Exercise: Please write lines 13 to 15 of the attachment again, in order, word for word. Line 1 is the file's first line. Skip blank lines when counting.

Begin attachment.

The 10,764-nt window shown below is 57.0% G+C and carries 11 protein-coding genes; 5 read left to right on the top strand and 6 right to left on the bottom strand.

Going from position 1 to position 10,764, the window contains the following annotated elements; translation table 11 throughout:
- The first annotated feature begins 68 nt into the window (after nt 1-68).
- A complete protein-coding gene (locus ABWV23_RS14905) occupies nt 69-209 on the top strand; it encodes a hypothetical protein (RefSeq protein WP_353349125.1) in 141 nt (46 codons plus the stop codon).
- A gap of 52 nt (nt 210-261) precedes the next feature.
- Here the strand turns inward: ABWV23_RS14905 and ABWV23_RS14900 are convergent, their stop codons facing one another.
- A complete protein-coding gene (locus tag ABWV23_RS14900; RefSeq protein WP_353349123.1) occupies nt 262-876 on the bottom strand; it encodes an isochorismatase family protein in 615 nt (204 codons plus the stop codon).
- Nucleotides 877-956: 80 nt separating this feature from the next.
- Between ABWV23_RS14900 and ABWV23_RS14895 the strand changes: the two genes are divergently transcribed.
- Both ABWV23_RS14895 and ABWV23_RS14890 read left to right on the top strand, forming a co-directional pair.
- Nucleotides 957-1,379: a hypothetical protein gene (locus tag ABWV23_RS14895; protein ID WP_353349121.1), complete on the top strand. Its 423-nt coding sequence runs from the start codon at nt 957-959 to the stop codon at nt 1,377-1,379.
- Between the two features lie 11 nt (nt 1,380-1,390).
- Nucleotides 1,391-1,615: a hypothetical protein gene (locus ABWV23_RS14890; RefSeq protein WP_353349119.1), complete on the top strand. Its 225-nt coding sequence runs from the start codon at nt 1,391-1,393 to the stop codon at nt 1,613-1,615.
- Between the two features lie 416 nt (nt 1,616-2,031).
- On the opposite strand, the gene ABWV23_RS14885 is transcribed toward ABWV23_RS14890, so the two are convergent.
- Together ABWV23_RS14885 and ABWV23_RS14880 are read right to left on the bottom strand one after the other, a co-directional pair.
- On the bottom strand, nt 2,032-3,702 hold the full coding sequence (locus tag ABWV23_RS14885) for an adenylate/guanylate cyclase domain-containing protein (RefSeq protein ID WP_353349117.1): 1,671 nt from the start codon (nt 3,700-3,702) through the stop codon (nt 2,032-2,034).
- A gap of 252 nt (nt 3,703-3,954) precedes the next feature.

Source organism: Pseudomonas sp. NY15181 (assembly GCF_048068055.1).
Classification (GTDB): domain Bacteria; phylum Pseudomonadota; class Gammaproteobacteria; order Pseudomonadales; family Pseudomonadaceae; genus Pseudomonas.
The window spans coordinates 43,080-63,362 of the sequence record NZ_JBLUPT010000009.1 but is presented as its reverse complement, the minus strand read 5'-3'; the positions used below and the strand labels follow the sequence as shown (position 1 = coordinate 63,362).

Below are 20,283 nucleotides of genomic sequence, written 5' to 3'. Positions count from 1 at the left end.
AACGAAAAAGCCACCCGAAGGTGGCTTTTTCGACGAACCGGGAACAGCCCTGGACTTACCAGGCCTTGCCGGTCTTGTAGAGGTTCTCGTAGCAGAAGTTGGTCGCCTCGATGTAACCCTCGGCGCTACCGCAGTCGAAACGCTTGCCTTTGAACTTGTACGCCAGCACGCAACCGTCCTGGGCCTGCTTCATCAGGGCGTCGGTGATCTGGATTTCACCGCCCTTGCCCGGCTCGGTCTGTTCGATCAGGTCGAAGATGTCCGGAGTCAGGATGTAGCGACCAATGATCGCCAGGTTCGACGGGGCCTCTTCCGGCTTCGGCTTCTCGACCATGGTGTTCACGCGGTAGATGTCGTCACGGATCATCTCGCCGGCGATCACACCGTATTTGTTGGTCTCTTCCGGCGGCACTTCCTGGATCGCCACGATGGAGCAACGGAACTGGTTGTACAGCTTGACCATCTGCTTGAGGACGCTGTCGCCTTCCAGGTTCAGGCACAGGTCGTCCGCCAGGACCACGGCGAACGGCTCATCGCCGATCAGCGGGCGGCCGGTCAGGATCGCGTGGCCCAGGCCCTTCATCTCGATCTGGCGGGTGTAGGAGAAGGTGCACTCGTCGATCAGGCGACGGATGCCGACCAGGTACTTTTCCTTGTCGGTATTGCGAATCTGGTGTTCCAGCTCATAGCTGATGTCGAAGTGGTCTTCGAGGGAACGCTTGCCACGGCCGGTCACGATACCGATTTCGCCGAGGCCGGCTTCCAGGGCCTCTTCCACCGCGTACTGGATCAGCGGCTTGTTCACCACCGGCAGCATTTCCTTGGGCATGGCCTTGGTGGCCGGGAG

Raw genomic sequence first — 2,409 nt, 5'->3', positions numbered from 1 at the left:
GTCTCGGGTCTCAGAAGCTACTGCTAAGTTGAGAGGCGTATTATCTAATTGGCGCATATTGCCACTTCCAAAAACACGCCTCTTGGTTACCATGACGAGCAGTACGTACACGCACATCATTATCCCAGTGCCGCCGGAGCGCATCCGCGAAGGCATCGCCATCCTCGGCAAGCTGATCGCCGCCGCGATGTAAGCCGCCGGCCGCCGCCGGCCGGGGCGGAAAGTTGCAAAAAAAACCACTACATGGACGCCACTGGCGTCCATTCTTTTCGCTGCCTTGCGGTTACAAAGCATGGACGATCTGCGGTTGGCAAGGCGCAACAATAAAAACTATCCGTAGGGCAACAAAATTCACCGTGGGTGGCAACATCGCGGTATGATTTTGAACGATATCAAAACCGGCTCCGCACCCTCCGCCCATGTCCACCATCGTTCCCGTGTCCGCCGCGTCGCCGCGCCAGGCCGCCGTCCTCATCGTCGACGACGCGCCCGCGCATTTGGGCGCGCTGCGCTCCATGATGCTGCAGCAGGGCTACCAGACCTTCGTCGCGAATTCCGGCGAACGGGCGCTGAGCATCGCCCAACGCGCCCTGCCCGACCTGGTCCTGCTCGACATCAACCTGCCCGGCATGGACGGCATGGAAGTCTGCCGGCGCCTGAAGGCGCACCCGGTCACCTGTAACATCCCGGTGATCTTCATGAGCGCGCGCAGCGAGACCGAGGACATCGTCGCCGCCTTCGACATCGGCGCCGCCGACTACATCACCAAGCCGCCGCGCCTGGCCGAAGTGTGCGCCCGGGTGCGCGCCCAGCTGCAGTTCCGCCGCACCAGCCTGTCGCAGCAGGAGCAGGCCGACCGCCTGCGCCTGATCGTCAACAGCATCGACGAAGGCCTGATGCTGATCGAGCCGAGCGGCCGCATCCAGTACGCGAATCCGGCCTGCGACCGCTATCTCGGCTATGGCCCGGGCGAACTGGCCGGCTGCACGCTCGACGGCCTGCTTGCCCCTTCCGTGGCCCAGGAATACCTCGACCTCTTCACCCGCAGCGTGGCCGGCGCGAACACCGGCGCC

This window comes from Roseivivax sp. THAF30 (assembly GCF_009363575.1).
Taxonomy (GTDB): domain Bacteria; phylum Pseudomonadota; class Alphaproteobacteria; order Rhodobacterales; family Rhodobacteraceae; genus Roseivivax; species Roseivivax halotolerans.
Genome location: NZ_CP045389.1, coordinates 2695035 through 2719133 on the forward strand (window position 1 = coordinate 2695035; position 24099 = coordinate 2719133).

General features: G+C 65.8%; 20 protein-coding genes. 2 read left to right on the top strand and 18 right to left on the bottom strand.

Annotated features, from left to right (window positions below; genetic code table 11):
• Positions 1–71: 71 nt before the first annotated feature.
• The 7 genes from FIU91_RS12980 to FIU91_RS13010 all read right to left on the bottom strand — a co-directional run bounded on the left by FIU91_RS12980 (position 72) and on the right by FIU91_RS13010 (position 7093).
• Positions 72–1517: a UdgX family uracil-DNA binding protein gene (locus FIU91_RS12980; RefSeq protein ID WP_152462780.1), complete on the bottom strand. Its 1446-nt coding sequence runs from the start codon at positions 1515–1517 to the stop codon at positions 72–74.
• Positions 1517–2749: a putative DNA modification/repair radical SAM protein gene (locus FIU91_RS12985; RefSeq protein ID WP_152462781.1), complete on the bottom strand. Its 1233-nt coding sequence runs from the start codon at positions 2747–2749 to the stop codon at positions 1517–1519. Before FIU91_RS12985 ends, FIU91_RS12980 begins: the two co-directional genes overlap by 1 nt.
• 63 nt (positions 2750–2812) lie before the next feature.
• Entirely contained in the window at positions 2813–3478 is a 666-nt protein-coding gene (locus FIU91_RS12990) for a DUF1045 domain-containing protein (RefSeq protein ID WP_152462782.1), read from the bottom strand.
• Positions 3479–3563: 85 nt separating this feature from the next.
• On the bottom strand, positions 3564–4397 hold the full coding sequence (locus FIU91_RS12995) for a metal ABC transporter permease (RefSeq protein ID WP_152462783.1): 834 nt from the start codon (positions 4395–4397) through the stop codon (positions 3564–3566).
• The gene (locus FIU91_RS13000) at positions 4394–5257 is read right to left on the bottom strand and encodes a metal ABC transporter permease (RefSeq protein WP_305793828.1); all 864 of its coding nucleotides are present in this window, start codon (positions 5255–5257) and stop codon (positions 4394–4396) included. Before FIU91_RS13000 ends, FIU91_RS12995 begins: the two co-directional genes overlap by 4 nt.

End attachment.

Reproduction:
- Nucleotides 1,391-1,615: a hypothetical protein gene (locus ABWV23_RS14890; RefSeq protein WP_353349119.1), complete on the top strand. Its 225-nt coding sequence runs from the start codon at nt 1,391-1,393 to the stop codon at nt 1,613-1,615.
- Between the two features lie 416 nt (nt 1,616-2,031).
- On the opposite strand, the gene ABWV23_RS14885 is transcribed toward ABWV23_RS14890, so the two are convergent.